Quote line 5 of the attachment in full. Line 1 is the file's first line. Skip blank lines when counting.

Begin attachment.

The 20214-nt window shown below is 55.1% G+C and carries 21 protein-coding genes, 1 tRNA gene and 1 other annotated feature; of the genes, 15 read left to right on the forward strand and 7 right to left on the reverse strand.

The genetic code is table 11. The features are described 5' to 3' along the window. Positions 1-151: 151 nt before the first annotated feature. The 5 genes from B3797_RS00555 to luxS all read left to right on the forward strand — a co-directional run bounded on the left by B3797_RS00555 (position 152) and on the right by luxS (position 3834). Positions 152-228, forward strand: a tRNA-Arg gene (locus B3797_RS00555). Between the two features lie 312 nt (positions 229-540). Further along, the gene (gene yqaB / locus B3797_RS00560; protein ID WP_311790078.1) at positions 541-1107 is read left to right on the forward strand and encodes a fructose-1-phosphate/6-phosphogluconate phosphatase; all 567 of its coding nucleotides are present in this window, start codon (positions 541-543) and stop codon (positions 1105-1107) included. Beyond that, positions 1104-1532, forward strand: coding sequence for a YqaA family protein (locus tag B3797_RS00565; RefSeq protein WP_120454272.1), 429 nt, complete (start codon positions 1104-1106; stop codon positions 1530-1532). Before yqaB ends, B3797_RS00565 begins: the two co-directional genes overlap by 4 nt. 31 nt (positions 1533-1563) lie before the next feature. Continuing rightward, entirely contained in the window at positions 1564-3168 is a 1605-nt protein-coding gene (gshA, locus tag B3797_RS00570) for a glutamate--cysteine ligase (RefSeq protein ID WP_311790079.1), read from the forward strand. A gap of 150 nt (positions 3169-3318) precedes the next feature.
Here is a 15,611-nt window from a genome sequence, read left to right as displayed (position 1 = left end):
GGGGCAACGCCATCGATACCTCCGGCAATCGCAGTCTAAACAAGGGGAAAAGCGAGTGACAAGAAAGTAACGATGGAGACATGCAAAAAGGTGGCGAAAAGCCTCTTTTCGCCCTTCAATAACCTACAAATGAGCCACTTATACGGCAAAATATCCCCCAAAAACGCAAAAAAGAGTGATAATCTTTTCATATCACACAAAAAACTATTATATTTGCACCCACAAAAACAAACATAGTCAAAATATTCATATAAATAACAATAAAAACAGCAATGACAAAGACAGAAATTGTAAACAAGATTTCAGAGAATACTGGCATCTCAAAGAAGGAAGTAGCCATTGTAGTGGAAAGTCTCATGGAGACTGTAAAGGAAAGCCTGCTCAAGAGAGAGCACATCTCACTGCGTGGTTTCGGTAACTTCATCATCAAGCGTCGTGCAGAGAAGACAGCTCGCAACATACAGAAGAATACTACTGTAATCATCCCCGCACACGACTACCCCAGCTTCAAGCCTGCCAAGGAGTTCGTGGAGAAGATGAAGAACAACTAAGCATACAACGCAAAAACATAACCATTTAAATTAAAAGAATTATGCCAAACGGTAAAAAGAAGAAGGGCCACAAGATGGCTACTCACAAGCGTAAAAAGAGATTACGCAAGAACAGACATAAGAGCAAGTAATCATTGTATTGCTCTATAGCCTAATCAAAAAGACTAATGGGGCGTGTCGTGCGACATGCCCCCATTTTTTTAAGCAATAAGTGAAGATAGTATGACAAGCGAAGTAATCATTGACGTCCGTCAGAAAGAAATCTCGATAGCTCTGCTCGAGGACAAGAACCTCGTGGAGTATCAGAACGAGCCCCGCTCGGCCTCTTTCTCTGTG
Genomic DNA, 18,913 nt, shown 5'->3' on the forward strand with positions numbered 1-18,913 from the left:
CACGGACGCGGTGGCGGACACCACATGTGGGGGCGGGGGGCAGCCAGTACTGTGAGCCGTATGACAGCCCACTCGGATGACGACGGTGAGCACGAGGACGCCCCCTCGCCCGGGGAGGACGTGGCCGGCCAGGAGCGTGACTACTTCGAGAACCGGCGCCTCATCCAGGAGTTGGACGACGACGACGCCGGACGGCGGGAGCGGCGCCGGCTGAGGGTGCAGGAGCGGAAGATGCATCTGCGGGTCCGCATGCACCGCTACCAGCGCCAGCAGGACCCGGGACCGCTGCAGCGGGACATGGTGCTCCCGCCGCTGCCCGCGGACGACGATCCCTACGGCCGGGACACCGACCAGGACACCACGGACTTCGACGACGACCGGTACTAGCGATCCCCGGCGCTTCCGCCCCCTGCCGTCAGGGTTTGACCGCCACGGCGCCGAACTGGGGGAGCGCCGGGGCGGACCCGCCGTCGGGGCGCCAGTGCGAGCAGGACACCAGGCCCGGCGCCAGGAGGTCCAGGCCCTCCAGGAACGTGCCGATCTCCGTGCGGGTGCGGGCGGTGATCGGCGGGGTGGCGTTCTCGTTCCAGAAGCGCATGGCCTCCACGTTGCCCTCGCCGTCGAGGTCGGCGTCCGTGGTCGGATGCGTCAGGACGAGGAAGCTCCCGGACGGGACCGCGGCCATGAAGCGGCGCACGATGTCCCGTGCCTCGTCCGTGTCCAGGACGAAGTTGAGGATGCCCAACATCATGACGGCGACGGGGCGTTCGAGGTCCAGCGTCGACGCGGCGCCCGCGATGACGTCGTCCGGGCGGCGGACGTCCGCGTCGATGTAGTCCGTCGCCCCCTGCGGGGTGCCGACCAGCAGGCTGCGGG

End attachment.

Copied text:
Genomic DNA, 18,913 nt, shown 5'->3' on the forward strand with positions numbered 1-18,913 from the left: